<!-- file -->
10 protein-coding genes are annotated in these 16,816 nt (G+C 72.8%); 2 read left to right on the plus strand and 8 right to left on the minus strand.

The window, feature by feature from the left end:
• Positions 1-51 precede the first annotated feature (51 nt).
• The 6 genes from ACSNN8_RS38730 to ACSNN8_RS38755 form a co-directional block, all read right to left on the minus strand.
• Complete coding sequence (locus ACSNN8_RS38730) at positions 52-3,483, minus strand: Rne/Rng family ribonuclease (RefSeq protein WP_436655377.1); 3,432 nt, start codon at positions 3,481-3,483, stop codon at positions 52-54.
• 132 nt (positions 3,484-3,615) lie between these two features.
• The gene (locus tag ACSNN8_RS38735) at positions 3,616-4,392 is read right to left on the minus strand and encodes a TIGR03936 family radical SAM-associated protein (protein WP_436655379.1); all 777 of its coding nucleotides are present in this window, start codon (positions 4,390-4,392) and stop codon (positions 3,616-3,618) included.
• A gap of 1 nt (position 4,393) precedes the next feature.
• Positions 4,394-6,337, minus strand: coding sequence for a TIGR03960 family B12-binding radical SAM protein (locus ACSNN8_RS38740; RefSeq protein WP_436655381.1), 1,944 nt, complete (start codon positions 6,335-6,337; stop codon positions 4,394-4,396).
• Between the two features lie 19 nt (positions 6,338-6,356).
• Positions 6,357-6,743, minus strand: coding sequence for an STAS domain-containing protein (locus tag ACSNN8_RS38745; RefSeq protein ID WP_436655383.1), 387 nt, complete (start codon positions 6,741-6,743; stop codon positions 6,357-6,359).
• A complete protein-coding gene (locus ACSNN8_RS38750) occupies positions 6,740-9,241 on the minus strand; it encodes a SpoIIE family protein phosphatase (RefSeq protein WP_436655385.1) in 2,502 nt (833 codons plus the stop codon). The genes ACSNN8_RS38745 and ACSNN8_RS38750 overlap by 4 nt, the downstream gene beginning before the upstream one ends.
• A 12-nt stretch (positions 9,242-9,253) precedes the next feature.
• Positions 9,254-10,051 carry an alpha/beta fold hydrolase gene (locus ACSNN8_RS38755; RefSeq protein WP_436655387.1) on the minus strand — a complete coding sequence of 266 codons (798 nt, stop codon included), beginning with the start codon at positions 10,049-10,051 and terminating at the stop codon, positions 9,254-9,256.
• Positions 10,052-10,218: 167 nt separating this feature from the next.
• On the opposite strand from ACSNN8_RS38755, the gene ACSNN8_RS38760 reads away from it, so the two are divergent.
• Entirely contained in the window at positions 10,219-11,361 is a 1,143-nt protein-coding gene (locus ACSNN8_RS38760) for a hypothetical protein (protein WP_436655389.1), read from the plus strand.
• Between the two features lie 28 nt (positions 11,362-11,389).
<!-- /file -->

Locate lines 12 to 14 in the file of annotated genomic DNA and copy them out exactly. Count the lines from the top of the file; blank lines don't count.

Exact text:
• A complete protein-coding gene (locus ACSNN8_RS38750) occupies positions 6,740-9,241 on the minus strand; it encodes a SpoIIE family protein phosphatase (RefSeq protein WP_436655385.1) in 2,502 nt (833 codons plus the stop codon). The genes ACSNN8_RS38745 and ACSNN8_RS38750 overlap by 4 nt, the downstream gene beginning before the upstream one ends.
• A 12-nt stretch (positions 9,242-9,253) precedes the next feature.
• Positions 9,254-10,051 carry an alpha/beta fold hydrolase gene (locus ACSNN8_RS38755; RefSeq protein WP_436655387.1) on the minus strand — a complete coding sequence of 266 codons (798 nt, stop codon included), beginning with the start codon at positions 10,049-10,051 and terminating at the stop codon, positions 9,254-9,256.